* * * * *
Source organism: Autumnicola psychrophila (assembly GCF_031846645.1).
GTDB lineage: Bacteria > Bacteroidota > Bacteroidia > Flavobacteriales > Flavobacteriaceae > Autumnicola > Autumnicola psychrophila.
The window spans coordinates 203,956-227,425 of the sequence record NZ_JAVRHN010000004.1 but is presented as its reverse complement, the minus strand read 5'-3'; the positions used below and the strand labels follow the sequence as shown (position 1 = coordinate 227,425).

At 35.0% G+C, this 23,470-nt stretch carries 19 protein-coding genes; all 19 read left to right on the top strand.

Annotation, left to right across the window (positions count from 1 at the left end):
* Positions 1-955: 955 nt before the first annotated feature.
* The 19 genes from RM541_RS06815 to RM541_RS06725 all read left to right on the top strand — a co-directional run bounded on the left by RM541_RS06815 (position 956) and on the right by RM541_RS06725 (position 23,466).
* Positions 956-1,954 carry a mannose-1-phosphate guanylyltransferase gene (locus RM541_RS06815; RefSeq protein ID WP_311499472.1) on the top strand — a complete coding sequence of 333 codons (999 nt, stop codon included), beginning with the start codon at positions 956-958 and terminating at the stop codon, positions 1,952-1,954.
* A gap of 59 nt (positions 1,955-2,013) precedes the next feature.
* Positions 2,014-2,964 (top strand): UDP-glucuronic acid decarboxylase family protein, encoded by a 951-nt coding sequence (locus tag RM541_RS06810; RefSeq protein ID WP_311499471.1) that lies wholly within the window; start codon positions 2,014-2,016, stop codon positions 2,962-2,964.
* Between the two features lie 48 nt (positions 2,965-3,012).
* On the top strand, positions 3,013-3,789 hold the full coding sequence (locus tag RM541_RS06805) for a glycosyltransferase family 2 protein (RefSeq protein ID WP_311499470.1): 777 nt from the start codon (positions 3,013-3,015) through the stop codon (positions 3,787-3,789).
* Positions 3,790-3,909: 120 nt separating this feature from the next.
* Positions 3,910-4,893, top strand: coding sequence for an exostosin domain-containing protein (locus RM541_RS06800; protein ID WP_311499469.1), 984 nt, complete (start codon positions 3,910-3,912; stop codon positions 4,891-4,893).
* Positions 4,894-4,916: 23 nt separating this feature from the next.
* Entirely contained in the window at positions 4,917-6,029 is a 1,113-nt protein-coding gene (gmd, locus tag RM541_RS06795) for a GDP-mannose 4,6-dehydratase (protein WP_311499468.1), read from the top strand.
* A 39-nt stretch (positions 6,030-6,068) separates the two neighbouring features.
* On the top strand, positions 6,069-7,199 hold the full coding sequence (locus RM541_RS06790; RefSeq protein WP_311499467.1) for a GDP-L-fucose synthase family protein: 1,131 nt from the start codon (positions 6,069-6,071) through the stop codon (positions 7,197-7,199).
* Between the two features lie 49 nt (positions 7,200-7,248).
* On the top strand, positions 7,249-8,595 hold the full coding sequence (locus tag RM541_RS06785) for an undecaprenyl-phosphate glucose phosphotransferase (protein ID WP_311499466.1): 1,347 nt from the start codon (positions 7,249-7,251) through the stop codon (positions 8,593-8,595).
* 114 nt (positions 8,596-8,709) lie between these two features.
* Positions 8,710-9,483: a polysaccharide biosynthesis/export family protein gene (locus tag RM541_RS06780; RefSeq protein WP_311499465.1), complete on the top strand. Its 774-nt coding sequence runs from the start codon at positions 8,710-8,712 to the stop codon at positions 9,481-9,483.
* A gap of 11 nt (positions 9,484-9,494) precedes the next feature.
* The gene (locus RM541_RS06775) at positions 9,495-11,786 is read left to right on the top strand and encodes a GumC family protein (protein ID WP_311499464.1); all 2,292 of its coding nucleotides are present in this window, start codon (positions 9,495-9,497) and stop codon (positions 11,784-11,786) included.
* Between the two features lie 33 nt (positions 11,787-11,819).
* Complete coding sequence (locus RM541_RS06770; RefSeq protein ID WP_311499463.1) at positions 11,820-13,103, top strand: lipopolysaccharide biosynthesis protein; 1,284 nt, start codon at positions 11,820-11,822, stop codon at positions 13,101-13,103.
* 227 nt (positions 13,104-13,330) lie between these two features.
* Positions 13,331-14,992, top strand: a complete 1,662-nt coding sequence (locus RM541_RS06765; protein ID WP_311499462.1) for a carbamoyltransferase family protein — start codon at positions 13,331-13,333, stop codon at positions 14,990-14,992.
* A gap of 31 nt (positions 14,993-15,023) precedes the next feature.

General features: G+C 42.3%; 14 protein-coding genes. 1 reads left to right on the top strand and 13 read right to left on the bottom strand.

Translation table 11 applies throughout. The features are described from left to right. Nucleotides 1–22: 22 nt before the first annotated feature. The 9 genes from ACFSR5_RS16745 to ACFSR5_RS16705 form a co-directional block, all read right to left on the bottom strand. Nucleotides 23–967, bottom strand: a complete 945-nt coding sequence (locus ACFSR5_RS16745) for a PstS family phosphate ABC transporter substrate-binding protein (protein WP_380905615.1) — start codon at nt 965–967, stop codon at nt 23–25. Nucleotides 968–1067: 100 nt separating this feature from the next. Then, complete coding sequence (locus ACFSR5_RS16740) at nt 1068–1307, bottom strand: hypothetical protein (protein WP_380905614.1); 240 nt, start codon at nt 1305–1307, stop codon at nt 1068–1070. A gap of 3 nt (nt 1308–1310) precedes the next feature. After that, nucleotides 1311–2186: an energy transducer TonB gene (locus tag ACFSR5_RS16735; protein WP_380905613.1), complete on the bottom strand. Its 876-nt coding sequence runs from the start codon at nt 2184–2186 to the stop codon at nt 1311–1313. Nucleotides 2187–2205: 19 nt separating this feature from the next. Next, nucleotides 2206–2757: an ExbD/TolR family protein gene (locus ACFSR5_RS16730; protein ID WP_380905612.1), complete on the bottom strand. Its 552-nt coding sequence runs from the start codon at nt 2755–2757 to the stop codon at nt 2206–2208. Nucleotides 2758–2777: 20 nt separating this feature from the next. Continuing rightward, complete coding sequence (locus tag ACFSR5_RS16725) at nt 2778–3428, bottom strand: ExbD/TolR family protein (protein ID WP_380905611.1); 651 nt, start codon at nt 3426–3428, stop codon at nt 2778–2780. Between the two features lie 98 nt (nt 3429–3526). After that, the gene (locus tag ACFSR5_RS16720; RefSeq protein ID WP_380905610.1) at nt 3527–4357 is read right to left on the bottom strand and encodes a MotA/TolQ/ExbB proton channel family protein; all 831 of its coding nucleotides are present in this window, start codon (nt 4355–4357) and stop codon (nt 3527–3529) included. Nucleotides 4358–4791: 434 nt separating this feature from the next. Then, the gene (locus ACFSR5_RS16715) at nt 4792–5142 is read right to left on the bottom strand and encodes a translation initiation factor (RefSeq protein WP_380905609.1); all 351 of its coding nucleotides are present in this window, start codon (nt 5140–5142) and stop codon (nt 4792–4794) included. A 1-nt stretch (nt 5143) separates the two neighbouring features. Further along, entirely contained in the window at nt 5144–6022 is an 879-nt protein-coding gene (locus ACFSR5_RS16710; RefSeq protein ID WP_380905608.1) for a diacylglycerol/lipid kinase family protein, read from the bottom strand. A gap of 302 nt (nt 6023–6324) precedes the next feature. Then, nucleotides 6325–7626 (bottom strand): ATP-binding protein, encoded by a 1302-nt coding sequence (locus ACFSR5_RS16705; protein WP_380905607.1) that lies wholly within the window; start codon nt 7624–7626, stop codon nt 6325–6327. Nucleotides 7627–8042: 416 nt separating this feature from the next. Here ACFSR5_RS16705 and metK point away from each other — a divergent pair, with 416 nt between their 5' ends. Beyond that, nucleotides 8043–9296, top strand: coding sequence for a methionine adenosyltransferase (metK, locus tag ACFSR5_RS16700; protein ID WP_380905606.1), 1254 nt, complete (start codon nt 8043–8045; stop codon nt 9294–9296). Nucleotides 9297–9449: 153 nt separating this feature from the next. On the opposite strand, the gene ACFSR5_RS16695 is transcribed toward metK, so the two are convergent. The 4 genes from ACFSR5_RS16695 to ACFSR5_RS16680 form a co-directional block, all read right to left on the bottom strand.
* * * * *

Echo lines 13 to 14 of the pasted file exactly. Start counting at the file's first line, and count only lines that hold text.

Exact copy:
* Positions 3,790-3,909: 120 nt separating this feature from the next.
* Positions 3,910-4,893, top strand: coding sequence for an exostosin domain-containing protein (locus RM541_RS06800; protein ID WP_311499469.1), 984 nt, complete (start codon positions 3,910-3,912; stop codon positions 4,891-4,893).